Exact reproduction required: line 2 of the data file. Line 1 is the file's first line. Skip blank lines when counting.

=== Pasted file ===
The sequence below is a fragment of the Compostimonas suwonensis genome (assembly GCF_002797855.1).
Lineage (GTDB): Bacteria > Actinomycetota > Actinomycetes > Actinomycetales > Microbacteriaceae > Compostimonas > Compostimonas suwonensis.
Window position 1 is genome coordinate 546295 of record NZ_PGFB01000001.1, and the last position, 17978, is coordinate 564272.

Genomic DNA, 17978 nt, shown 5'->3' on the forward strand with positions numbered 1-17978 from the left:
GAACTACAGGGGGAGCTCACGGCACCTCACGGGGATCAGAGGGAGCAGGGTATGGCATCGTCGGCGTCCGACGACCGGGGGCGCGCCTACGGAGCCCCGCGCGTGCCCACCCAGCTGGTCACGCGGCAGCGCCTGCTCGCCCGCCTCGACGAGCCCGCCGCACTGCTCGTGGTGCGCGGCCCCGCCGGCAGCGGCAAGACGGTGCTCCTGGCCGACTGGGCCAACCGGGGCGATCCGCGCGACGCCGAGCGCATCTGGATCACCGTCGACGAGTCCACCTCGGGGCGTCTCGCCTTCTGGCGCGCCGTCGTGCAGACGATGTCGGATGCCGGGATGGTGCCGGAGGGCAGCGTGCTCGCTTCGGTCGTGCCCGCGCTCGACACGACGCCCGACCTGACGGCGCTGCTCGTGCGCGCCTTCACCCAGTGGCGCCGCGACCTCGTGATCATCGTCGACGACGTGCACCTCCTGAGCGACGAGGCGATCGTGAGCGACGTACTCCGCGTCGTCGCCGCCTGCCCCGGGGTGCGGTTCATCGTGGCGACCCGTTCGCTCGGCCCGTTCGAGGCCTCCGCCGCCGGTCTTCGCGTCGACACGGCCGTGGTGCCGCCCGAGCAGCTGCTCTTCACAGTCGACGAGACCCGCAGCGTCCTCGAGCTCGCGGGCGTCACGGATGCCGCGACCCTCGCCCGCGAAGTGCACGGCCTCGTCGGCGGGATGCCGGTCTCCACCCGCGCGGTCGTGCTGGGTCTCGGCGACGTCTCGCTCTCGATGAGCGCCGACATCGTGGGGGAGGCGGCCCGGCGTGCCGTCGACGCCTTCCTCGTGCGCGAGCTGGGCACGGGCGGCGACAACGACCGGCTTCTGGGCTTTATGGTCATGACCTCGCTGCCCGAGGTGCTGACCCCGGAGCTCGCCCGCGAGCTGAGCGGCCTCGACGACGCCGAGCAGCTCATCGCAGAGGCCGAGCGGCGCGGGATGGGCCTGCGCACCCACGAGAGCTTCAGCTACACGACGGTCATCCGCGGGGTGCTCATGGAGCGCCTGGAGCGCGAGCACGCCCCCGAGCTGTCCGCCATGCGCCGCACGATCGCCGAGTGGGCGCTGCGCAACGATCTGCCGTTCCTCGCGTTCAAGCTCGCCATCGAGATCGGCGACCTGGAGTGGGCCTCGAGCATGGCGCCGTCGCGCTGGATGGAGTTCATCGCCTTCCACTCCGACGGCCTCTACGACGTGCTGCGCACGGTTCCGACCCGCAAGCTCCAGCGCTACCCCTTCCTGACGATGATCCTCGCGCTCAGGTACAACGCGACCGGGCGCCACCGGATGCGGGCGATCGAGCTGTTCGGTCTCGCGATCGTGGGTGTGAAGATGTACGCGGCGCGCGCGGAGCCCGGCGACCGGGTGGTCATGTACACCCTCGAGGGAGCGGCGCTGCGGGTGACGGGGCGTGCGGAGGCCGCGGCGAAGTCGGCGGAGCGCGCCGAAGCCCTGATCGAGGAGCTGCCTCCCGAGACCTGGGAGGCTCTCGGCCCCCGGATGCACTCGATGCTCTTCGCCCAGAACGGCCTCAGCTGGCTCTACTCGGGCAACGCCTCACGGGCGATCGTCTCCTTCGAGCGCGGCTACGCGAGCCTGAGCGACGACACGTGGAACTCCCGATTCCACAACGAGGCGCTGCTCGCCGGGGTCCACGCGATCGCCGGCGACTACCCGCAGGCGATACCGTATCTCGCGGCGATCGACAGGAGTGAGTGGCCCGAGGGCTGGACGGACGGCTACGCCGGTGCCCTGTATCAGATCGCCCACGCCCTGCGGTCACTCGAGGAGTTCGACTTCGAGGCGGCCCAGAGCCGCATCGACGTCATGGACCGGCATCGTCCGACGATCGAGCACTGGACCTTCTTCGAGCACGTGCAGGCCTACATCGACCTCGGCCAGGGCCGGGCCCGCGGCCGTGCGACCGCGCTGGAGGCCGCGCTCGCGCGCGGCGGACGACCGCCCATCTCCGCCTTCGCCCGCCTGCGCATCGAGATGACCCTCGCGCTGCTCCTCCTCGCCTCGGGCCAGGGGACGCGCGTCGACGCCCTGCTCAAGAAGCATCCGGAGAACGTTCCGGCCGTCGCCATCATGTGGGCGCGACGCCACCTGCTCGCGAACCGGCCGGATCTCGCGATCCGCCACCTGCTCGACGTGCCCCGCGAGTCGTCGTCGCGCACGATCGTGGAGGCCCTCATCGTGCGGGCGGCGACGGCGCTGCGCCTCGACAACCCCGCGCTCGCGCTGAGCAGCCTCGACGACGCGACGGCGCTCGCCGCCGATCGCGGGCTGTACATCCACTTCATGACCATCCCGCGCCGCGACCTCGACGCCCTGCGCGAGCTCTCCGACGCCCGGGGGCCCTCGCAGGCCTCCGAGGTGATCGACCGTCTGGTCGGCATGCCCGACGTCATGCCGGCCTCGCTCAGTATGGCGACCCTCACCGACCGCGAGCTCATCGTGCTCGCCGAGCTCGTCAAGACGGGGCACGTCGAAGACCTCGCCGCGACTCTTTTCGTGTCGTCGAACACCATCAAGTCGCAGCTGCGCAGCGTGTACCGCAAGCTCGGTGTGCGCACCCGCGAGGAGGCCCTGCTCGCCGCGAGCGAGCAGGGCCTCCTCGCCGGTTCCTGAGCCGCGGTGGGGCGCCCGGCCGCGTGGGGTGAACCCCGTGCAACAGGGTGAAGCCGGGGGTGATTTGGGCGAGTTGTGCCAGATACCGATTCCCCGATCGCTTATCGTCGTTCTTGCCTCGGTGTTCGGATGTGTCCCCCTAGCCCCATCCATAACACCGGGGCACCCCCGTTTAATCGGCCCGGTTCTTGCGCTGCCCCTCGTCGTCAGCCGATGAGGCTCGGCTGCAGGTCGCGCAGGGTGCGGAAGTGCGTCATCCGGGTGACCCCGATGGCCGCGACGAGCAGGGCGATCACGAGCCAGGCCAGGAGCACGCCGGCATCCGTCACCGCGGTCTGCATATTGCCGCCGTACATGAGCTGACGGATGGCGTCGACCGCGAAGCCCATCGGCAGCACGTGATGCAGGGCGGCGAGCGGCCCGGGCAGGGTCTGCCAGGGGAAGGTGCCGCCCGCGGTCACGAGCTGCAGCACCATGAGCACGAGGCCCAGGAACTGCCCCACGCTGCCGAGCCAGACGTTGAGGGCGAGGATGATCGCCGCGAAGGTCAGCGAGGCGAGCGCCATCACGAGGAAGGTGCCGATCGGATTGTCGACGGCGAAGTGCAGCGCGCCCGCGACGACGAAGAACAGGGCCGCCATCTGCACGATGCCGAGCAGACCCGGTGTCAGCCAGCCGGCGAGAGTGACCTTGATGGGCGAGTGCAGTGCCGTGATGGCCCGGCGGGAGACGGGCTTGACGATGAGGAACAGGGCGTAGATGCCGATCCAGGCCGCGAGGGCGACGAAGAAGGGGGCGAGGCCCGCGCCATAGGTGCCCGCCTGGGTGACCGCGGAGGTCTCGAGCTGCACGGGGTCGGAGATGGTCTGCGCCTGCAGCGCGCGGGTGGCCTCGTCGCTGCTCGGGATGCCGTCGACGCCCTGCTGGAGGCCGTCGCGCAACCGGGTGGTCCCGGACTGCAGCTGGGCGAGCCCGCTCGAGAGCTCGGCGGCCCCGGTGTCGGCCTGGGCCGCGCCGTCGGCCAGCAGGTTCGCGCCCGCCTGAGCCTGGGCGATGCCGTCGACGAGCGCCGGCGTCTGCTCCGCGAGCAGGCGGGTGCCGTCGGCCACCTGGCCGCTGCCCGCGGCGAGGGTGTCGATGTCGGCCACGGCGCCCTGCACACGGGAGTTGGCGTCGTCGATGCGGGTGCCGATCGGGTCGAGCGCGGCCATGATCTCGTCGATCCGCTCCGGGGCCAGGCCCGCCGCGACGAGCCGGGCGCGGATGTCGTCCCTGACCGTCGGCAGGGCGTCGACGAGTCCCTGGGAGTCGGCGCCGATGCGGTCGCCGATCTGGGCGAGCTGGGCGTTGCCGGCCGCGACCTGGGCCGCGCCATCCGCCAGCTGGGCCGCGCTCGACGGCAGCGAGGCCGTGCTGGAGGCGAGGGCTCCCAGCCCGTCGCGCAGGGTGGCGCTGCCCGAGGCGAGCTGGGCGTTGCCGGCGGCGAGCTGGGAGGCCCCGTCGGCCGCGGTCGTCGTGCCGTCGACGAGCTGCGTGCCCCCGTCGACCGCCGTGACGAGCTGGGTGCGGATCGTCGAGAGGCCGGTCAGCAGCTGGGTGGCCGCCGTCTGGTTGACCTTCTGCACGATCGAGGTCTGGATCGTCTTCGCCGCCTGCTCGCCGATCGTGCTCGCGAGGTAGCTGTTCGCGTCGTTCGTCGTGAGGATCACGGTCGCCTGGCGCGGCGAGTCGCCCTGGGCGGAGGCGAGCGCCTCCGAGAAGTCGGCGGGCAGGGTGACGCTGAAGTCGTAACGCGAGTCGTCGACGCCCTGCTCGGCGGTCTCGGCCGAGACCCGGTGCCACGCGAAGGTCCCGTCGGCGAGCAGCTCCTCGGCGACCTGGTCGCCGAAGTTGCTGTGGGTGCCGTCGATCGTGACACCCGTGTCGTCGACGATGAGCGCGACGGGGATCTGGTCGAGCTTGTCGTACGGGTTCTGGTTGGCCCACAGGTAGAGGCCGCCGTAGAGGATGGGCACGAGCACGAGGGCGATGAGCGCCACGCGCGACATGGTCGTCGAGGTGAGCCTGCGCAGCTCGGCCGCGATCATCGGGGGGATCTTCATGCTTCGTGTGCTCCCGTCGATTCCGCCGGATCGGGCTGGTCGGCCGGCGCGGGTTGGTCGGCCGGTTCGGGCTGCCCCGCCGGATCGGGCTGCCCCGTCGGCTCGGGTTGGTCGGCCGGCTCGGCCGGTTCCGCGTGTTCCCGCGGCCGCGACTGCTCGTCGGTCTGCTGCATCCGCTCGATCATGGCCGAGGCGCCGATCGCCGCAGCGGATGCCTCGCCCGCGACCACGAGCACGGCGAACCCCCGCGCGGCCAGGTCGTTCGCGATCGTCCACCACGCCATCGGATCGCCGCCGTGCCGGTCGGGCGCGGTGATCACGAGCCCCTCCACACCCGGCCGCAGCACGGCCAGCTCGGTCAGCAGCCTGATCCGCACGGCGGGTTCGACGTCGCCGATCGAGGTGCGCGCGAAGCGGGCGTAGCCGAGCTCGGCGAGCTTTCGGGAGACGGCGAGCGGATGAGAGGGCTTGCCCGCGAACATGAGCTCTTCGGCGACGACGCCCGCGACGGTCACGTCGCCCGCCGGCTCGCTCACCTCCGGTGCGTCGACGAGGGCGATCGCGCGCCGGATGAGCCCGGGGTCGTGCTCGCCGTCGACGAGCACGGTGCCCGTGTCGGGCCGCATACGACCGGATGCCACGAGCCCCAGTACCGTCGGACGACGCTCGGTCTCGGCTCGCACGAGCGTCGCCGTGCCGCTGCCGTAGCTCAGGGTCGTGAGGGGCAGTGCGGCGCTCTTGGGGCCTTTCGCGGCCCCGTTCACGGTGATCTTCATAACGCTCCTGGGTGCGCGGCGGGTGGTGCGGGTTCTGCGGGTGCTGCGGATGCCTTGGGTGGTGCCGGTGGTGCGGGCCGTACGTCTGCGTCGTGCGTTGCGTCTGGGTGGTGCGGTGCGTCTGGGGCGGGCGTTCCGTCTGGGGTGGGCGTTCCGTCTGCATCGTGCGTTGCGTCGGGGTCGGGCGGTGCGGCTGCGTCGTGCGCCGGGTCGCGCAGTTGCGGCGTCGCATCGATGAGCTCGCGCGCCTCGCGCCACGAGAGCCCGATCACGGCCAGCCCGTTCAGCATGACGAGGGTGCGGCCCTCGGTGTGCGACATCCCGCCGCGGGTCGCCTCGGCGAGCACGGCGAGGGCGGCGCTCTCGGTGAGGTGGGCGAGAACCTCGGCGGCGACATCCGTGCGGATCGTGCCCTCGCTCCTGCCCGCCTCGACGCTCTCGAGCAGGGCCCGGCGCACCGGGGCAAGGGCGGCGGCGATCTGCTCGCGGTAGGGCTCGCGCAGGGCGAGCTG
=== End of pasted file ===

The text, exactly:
Lineage (GTDB): Bacteria > Actinomycetota > Actinomycetes > Actinomycetales > Microbacteriaceae > Compostimonas > Compostimonas suwonensis.